iv. We will extract imaging features of screen-detected calcifications on digital mammography by deep-machine learning to distinguish calcifications associated with high from low-risk DCIS on one hand, but also to distinguish DCIS-associated calcifications from e.g. those associated with benign breast disease. This ultimately will be essential to prevent unnecessary referral or even treatment of women to the hospital because of harmless breast abnormalities associated with screen-detected calcifications.
v. We will validate factors that can explain the switch from DCIS to invasive breast cancer in the lab. For example, we are able to inject DCIS-cells into the nipple of mice and study how, when and why some will become invasive and others will not.
vi. We aim to integrate all the results into a ‘predictor’ able to estimate the risk of progression to invasive disease.
vii. We have aligned three independent randomized clinical trials (US: COMET; UK: LORIS; Netherlands: LORD) in which the safety of active surveillance for lower grade DCIS, as detected due to calcifications found by screening will be tested. Data and samples from these trials will be used to validate findings from the other work packages.
What are your long terms goals for the application of this project?
We would like to make overtreatment of DCIS a thing of the past. Hopefully, patients, health care providers and society as a whole will start to realize and comprehend that early detection is not always better, as it may turn women needlessly into patients with all the side effects associated with treatment. To reach our goal, it is crucial to understand the true nature of each DCIS lesion to distinguish the harmless from the potentially hazardous ones.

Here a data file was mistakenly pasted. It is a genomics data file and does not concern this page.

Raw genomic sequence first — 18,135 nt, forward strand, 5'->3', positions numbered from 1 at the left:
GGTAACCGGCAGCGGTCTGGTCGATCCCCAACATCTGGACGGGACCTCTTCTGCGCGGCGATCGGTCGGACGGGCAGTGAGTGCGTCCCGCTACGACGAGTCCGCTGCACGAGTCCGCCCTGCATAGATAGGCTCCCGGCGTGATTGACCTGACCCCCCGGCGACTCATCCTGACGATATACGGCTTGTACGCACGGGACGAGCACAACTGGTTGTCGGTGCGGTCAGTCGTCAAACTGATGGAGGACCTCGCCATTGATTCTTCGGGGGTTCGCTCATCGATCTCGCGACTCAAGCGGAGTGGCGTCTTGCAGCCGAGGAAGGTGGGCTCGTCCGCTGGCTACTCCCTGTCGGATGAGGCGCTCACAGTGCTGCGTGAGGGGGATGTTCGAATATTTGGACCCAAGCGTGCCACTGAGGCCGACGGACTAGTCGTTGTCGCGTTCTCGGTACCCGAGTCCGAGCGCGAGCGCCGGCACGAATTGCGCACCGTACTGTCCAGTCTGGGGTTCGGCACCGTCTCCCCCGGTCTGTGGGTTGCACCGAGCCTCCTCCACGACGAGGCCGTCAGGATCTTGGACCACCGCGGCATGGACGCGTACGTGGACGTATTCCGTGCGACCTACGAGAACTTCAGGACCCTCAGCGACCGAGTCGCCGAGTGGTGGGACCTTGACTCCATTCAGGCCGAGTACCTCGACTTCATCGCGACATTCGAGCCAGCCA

Over the next 10 years what changes would you like to see in the field of breast cancer research?
I look forward to a substantially improved and accurate prediction of outcomes. What are the quantified risks? How can we communicate this effectively to health care professionals and society? Achieving this may help us to ‘downplay’ the anxiety and worries often elicited after a diagnosis of DCIS. This together with preventing overtreatment will substantially contribute to preserving quality of life for thousands of women each year.
Profile: Jelle Wesseling is consultant breast pathologist. His research focuses on optimizing personalized diagnosis and treatment of each woman that is confronted with a diagnosis of breast cancer or a breast cancer risk lesions. Therefore, he searches for novel prognostic and predictive biomarkers using a combination of pathology, molecular analyses, and epidemiology. Ultimately, he aims at answering the question which woman will benefit from what type of treatment, thereby sparing many women pointless treatment for very low risk lesions, but providing adequate and effective treatment for the women that really need it.